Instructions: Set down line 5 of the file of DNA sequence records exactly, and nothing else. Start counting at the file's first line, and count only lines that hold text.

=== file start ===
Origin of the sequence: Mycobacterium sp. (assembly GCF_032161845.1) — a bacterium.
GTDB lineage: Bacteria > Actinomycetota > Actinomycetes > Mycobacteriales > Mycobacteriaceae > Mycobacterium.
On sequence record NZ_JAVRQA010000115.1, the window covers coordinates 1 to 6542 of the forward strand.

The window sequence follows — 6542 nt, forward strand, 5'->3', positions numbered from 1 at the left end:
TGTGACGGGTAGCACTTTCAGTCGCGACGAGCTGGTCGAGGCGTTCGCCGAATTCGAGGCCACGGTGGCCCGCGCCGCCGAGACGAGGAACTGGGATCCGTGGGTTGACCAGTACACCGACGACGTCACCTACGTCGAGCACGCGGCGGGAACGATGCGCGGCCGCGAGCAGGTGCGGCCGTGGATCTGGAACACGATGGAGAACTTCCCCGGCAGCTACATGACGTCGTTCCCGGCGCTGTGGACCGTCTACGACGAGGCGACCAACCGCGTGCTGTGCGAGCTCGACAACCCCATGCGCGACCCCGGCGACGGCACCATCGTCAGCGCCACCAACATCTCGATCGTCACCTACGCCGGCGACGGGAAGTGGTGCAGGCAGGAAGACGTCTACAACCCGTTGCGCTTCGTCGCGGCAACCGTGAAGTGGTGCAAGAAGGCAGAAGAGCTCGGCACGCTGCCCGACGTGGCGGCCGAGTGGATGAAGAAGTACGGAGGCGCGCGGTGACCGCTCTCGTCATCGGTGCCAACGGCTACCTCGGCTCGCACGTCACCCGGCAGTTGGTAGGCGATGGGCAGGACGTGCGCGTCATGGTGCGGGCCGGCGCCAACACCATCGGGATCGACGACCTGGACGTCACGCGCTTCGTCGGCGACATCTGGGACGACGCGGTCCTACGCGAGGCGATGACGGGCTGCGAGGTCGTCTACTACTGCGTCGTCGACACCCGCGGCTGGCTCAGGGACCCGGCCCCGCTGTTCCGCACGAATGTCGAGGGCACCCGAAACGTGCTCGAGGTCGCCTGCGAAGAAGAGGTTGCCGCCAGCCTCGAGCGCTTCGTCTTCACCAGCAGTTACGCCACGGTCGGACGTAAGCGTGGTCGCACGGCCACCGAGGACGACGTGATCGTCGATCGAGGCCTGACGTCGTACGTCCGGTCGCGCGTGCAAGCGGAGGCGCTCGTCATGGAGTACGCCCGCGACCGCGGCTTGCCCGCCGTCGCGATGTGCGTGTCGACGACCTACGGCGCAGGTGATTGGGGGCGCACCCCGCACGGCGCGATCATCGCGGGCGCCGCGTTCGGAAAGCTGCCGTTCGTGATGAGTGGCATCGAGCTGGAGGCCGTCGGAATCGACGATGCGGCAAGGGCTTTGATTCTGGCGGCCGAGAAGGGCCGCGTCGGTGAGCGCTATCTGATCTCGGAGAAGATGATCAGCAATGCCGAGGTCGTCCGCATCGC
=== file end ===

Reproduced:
TGTGACGGGTAGCACTTTCAGTCGCGACGAGCTGGTCGAGGCGTTCGCCGAATTCGAGGCCACGGTGGCCCGCGCCGCCGAGACGAGGAACTGGGATCCGTGGGTTGACCAGTACACCGACGACGTCACCTACGTCGAGCACGCGGCGGGAACGATGCGCGGCCGCGAGCAGGTGCGGCCGTGGATCTGGAACACGATGGAGAACTTCCCCGGCAGCTACATGACGTCGTTCCCGGCGCTGTGGACCGTCTACGACGAGGCGACCAACCGCGTGCTGTGCGAGCTCGACAACCCCATGCGCGACCCCGGCGACGGCACCATCGTCAGCGCCACCAACATCTCGATCGTCACCTACGCCGGCGACGGGAAGTGGTGCAGGCAGGAAGACGTCTACAACCCGTTGCGCTTCGTCGCGGCAACCGTGAAGTGGTGCAAGAAGGCAGAAGAGCTCGGCACGCTGCCCGACGTGGCGGCCGAGTGGATGAAGAAGTACGGAGGCGCGCGGTGACCGCTCTCGTCATCGGTGCCAACGGCTACCTCGGCTCGCACGTCACCCGGCAGTTGGTAGGCGATGGGCAGGACGTGCGCGTCATGGTGCGGGCCGGCGCCAACACCATCGGGATCGACGACCTGGACGTCACGCGCTTCGTCGGCGACATCTGGGACGACGCGGTCCTACGCGAGGCGATGACGGGCTGCGAGGTCGTCTACTACTGCGTCGTCGACACCCGCGGCTGGCTCAGGGACCCGGCCCCGCTGTTCCGCACGAATGTCGAGGGCACCCGAAACGTGCTCGAGGTCGCCTGCGAAGAAGAGGTTGCCGCCAGCCTCGAGCGCTTCGTCTTCACCAGCAGTTACGCCACGGTCGGACGTAAGCGTGGTCGCACGGCCACCGAGGACGACGTGATCGTCGATCGAGGCCTGACGTCGTACGTCCGGTCGCGCGTGCAAGCGGAGGCGCTCGTCATGGAGTACGCCCGCGACCGCGGCTTGCCCGCCGTCGCGATGTGCGTGTCGACGACCTACGGCGCAGGTGATTGGGGGCGCACCCCGCACGGCGCGATCATCGCGGGCGCCGCGTTCGGAAAGCTGCCGTTCGTGATGAGTGGCATCGAGCTGGAGGCCGTCGGAATCGACGATGCGGCAAGGGCTTTGATTCTGGCGGCCGAGAAGGGCCGCGTCGGTGAGCGCTATCTGATCTCGGAGAAGATGATCAGCAATGCCGAGGTCGTCCGCATCGC